Once you have made any size, color, or other selections that may appear for the item – in the case of these earrings I had to choose a color (Rose Gold), the item appears in your bag. You can find your bag in the top navigation bar – it’s the little bag icon.
If you click on that icon you are taken to a check out screen where you can check out with your selected products.
We already know that the average Pinner has high purchasing power – combine that with a solid Pinterest strategy (we’re getting to this), with just a few taps on their mobile device or desktop browser a viewer can purchase an item from a Pin with the power of buyable Pins. Buyable Pins are a great way to make additional eCommerce sales in conjunction with those that you already make on your eCommerce store and reach customers that may have not otherwise known about your products.
Product Pins are a type of Rich Pin – Rich Pins pull data from your website to provide additional information to the pin. Product pins are slightly different from Buyable Pins, because while they do provide information about your product on Pinterest, they do not let the user buy that product directly from Pinterest.
Product Pins include information such as the products price, availability, and where to purchase the item. A Product Pin must link to the product’s landing page on your eCommerce store where a customer can buy the product. Pinterest states that you should NOT use Product Pins if your website only shows products that users must travel to another site to purchase. Product Pins can be a great way to drive traffic to different product pages on your eCommerce store.
This Product Pin from Urban Outfitters pulls all the product information from the Urban Outfitters website but the user must click the image to go to their website to actually purchase the item:
Using Pinterest Boards
When you Pin an image to Pinterest, you assign it to a board. Typically the best practice for Pinterest boards is to assign them a theme, or topic. When you assign your board’s themes they attract more interest and are more likely to show up as recommended.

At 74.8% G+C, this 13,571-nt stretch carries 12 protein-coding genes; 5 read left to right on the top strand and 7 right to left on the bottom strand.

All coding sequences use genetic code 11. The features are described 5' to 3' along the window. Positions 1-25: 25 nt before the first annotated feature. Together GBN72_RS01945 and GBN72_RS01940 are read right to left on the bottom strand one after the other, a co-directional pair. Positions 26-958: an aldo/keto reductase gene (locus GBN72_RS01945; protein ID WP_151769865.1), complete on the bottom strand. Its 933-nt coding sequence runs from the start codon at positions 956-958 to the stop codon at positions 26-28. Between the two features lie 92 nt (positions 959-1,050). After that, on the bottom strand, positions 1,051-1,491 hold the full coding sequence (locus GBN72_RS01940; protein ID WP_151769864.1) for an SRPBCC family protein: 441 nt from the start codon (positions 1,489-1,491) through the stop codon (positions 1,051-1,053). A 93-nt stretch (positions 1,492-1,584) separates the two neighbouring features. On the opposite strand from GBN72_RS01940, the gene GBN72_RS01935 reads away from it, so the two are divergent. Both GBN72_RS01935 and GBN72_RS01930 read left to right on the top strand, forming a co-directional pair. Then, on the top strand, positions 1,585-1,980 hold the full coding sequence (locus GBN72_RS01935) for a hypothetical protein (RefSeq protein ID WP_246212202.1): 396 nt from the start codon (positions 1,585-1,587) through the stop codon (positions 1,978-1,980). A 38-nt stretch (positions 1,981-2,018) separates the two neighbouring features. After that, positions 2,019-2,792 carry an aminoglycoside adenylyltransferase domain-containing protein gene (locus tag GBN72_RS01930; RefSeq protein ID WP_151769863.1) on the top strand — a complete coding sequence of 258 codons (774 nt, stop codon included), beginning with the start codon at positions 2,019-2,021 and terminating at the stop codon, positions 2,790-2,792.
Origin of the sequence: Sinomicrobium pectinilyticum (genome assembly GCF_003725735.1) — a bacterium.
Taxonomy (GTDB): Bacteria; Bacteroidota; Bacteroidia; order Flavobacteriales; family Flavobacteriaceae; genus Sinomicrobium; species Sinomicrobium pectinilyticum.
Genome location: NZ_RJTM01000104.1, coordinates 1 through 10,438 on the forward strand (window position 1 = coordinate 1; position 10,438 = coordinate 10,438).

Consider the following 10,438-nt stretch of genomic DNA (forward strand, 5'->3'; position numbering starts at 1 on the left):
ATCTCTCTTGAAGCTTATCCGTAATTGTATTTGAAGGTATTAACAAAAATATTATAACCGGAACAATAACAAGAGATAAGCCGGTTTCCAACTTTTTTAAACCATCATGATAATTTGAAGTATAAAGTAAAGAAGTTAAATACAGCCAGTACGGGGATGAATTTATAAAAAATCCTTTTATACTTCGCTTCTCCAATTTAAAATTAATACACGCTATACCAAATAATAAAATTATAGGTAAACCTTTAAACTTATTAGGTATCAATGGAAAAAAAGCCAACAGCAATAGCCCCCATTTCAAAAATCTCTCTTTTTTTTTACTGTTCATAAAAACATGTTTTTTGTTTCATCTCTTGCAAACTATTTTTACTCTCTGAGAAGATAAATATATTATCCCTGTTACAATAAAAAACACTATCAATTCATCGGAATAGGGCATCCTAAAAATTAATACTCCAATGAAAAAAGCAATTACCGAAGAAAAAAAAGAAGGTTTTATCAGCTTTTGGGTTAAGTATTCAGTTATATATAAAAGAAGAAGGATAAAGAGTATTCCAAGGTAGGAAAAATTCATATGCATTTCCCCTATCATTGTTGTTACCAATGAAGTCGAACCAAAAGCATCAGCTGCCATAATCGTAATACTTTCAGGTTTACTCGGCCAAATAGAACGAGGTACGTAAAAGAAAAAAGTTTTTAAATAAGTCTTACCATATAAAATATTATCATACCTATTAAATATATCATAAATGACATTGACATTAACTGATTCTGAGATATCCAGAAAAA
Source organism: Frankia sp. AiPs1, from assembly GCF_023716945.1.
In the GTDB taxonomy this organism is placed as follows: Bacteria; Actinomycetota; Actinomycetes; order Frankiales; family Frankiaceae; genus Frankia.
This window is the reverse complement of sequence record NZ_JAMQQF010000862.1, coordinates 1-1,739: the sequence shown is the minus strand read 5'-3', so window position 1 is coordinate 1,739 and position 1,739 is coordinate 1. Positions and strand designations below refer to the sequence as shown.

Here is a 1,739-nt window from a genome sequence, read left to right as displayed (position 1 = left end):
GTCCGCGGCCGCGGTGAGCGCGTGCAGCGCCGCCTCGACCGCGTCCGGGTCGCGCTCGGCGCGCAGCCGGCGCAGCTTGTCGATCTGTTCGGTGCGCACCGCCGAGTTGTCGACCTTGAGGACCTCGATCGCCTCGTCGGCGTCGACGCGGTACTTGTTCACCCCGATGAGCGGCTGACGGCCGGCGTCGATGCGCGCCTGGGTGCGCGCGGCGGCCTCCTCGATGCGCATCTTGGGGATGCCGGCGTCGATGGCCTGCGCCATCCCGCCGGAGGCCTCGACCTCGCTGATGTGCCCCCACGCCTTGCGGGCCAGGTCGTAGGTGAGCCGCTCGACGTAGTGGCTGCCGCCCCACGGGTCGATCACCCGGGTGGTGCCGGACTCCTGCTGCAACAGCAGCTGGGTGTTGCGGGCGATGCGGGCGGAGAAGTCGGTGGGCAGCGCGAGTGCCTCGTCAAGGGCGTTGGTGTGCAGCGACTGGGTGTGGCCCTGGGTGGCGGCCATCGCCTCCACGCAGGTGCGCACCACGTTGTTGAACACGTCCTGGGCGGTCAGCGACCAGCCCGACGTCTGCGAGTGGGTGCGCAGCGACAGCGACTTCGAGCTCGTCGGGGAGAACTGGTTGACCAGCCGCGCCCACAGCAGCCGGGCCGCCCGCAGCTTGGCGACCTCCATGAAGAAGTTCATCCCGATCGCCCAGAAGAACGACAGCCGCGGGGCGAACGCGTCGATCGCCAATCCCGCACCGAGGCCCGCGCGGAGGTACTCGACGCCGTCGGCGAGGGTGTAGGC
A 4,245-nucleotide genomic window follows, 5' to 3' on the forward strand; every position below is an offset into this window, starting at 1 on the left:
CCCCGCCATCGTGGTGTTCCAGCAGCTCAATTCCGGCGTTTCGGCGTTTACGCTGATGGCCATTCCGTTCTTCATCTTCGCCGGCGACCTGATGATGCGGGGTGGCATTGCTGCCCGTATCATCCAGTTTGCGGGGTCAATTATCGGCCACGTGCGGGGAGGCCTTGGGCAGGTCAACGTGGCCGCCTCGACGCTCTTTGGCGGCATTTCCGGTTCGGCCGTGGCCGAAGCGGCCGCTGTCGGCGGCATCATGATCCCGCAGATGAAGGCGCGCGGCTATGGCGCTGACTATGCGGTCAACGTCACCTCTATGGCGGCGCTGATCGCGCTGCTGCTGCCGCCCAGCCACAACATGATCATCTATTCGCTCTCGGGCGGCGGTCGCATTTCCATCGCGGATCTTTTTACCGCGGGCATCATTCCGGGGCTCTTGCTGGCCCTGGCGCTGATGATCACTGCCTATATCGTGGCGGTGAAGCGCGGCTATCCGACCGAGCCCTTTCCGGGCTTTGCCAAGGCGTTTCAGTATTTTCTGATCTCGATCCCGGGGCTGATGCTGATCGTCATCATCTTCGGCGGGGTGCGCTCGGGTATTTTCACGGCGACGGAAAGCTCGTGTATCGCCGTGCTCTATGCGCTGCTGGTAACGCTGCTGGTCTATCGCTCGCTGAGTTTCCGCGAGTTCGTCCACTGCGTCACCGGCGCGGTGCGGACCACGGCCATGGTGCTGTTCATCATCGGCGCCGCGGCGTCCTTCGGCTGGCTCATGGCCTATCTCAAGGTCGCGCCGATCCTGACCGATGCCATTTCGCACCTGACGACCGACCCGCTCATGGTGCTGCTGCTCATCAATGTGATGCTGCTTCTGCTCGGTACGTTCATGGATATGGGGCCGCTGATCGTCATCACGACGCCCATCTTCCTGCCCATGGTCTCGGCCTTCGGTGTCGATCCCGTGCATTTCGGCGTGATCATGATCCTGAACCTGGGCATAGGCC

Nearly all brands on Pinterest have a wide variety of themed boards – such as these boards by American Eagle:
Themed boards make it easy for customers to find what they are looking for not only for themselves but as gifts.
Board names should include keywords you know your customers are searching for and can be as niche as you want them to be – there is no limit to how many boards you can create. You can also rearrange the order of your boards in your profile, so as to put the most seasonally relevant boards first.
Pinterest Strategy Tips
Always Pin with Purpose
You should always be Pinning with a purpose in mind. Choose Pins that are relevant to the theme of your board. Try to include a mixture of Pins that are your products/content and 3rd party content that fits with your theme. While the goal here is to promote your own products, people can be turned off if you are over Pinning your own products. Try to space out where your products are Pinned on your boards with other content. When you are first starting out on Pinterest it’s okay to Pin a lot all at once, but as time goes on it’s better to Pin regularly rather than in large quantities all at once.
Always Aim to Inspire
You should always be aiming to inspire people on Pinterest. Pinterest is a platform that thrives on visually stunning images. Make sure you are choosing products that photograph well and utilizing images of your products in life settings. Your goal should be to inspire potential customers with your products so that they want to buy them. Present your products in a way that gives customers an idea of how they could be used in their own lives.
Anthropologie includes a mix of their clothing products with photos of winter scenery on their Winter Style Pinterest board:
Always Engage with Your Audience
Just like on Twitter, Facebook, and Instagram, you want to engage with your followers directly. Respond to their comments, answer their questions, follow their Pinterest boards, comment on their Pins – there are dozens of engagement possibilities on Pinterest.
Time to Start Getting Crafty with Pinterest
There are dozens, if not hundreds of ways you could creatively spin your marketing on Pinterest to generate sales for your eCommerce business. The best way to find out how to make Pinterest work for you is to dive in and start getting your hands dirty.
Are you already using Pinterest to generate eCommerce sales – let us know what works for you! Connect with us on Twitter or Facebook.
Want to revamp your digital marketing strategy? Connect with a member of our team today and start reaching your eCommerce goals.
About Kelly Mason
Kelly is a Marketing Assistant at Customer Paradigm. She loves creating engaging and educational content and connecting with the community through social media. Outside of the office, she can be found eating her way through Colorado one brunch at a time and hiking in Rocky Mountain National Park.